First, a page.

Bone marrow infiltration due to leukemia or diseases metastatic to the bone marrow potentially results in pancytopenia by crowding out the normal bone marrow elements. Patients will often first present with symptoms related to the suppression of one or more of the cell lines (RBCs, WBCs, or platelets). Patients present with lethargy (from anemia), bruising and bleeding (from thrombocytopenia) and/or unexplained fever. They may also complain of bone pain or present with a limp. A CBC shows pancytopenia or anemia, thrombocytopenia and leukocytosis. Depending on the underlying malignancy, the physical examination, and laboratory or radiographic studies will demonstrate other abnormalities.


1. What is the treatment of choice for severe acquired aplastic anemia?

2. What laboratory study is diagnostic for Fanconi's anemia?

3. How can one differentiate between Diamond Blackfan anemia and transient erythroblastopenia of childhood?

4. What is the triad associated with dyskeratosis congenita?

5. Which two factors are associated with gastrointestinal hemorrhage in infants with TAR syndrome?

6. Name some viruses and drugs which cause aplastic anemia?

7. What is the i-antigen and what hematologic problems is it associated with?


1. Alter BP, Young NS. Chapter 7 - The Bone Marrow Failure Syndromes. In: Nathan DG, Orkin SH (eds). Nathan and Oski's Hematology of Infancy and Childhood, fifth edition. 1998, Philadelphia: W.B. Saunders Company, pp. 237-335.

2. Doyle JJ, Freedman MH. Chapter 2 - Acquired Aplastic Anemia. In: Lilleyman J, Hann I, Blanchette V (eds). Pediatric Hematology, second edition. 1999, London: Churchill Livingstone Inc., pp. 51-63.

3. Lanzkowsky P. Chapter 6 - Bone Marrow Failure. In: Lanzkowsky P (ed). Manual of Pediatric Hematology Oncology, second edition. 1995, New York: Churchill Livingstone Inc., pp. 77-96.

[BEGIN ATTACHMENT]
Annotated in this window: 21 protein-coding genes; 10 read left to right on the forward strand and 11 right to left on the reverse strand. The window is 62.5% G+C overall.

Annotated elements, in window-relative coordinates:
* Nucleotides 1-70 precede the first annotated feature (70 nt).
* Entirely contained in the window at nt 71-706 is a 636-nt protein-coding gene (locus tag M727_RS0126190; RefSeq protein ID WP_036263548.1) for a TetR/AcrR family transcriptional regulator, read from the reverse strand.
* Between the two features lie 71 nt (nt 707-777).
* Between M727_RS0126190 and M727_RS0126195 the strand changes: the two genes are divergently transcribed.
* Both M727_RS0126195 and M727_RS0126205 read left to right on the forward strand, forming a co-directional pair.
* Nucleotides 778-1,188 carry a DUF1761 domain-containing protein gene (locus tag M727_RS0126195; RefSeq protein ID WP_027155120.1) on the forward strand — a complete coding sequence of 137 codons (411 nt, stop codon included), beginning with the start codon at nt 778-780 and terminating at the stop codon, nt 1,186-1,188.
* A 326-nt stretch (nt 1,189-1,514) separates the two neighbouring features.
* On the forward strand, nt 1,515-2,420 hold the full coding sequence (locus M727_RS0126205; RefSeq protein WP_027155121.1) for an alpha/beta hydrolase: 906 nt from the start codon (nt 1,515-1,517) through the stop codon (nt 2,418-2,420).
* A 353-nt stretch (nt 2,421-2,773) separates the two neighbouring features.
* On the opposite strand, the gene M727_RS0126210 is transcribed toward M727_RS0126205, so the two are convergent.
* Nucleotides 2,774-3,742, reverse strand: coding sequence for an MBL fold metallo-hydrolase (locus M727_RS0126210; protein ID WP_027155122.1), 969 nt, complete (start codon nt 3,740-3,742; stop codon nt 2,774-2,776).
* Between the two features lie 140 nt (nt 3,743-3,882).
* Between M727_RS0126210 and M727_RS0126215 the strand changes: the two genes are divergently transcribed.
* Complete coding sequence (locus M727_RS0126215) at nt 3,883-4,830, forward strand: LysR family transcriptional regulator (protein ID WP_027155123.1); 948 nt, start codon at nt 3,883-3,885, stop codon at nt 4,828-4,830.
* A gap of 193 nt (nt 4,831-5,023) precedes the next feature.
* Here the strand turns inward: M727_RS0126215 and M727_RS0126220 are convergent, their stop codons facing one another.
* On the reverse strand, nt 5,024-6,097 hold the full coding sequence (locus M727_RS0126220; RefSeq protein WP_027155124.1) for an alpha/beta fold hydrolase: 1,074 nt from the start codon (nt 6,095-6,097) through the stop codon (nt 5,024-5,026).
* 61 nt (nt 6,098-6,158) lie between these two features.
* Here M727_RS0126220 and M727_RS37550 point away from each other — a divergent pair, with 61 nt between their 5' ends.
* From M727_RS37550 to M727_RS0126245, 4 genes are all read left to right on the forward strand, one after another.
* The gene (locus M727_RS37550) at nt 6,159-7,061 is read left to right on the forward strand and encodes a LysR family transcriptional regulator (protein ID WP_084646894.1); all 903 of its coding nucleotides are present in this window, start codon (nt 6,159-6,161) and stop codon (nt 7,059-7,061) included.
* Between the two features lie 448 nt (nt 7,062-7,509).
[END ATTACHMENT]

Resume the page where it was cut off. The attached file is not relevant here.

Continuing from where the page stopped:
4. Freedman MH, Doyle, JJ. Chapter 1 - Inherited Bone Marrow Failure Syndromes. In Lilleyman J, Hann I, Blanchette V (eds). Pediatric Hematology, second edition. 1999, London: Churchill Livingstone Inc., pp. 23-49.

5. Ball SE, Gordon-Smith, EC. Chapter 3 - Failure of Red Cell Production. In: Lilleyman J, Hann I, Blanchette V (eds). Pediatric Hematology, second edition. 1999, London: Churchill Livingstone Inc., pp. 65-81.

6. Sapp MV, Bussel JB. Chapter 10 - Immune hemolytic anemias. In: Lilleyman J, Hann I, Blanchette V (eds). Pediatric Hematology, second edition. 1999, London: Churchill Livingstone Inc., pp. 203-218.

7. Sola MC, Christensen, RD. Chapter 13 - Developmental Aspects of Platelets and Disorders of Platelets in the Neonatal Period. In: Christensen RD (ed). Hematologic Problems of the Neonate, first edition. 2000, Philadelphia: WB Saunders Company, pp. 273-309.

Answers to questions

1. Stem cell transplantation from a matched sibling donor or other compatible stem cell source.

2. Diepoxybutane induced chromosome breakage (increased in patient with Fanconi's anemia).

3. Diamond Blackfan anemia presents at an earlier age (<1 year) and may have associated physical anomalies. At diagnosis, MCV, hemoglobin F and i-antigen are increased. TEC presents at an older age (>1 year). Since it is acquired, there are no associated anomalies. MCV, hemoglobin F and i-antigen should be normal.

4. Skin hyperpigmentation, mucous membrane leukoplakia, dystrophic nails.

5. Cow's milk allergy and thrombocytopenia.

6. Viruses: hepatitis, HIV and parvovirus. Drugs: Chemotherapy, chloramphenicol.

7. The i-antigen is a marker found on immature red cells. It, along with fetal hemoglobin and macrocytosis are manifestations of the fetal-like hematopoiesis seen in the stressed bone marrows of patients with acquired aplastic anemia, Fanconi's anemia, and Diamond Blackfan anemia.